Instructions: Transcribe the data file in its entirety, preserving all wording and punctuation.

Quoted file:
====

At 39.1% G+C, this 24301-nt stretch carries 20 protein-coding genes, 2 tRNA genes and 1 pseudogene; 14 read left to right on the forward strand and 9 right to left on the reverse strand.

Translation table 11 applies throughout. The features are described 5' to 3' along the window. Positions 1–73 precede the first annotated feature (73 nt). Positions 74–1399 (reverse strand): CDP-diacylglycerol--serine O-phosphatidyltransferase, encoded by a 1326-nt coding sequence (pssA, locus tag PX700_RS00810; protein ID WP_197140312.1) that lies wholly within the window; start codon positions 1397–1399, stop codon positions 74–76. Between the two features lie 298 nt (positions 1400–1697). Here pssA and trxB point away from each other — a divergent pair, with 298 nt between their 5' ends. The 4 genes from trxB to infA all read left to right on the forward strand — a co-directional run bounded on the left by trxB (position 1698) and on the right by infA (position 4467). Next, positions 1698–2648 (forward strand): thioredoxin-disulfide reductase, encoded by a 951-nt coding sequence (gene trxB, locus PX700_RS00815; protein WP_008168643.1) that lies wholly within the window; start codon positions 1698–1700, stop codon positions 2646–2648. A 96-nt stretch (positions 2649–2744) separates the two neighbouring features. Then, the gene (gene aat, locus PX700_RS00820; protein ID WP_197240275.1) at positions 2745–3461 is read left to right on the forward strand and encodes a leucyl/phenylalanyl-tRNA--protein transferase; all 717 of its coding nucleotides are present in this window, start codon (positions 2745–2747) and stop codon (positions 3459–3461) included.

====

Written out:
At 39.1% G+C, this 24301-nt stretch carries 20 protein-coding genes, 2 tRNA genes and 1 pseudogene; 14 read left to right on the forward strand and 9 right to left on the reverse strand.

Translation table 11 applies throughout. The features are described 5' to 3' along the window. Positions 1–73 precede the first annotated feature (73 nt). Positions 74–1399 (reverse strand): CDP-diacylglycerol--serine O-phosphatidyltransferase, encoded by a 1326-nt coding sequence (pssA, locus tag PX700_RS00810; protein ID WP_197140312.1) that lies wholly within the window; start codon positions 1397–1399, stop codon positions 74–76. Between the two features lie 298 nt (positions 1400–1697). Here pssA and trxB point away from each other — a divergent pair, with 298 nt between their 5' ends. The 4 genes from trxB to infA all read left to right on the forward strand — a co-directional run bounded on the left by trxB (position 1698) and on the right by infA (position 4467). Next, positions 1698–2648 (forward strand): thioredoxin-disulfide reductase, encoded by a 951-nt coding sequence (gene trxB, locus PX700_RS00815; protein WP_008168643.1) that lies wholly within the window; start codon positions 1698–1700, stop codon positions 2646–2648. A 96-nt stretch (positions 2649–2744) separates the two neighbouring features. Then, the gene (gene aat, locus PX700_RS00820; protein ID WP_197240275.1) at positions 2745–3461 is read left to right on the forward strand and encodes a leucyl/phenylalanyl-tRNA--protein transferase; all 717 of its coding nucleotides are present in this window, start codon (positions 2745–2747) and stop codon (positions 3459–3461) included.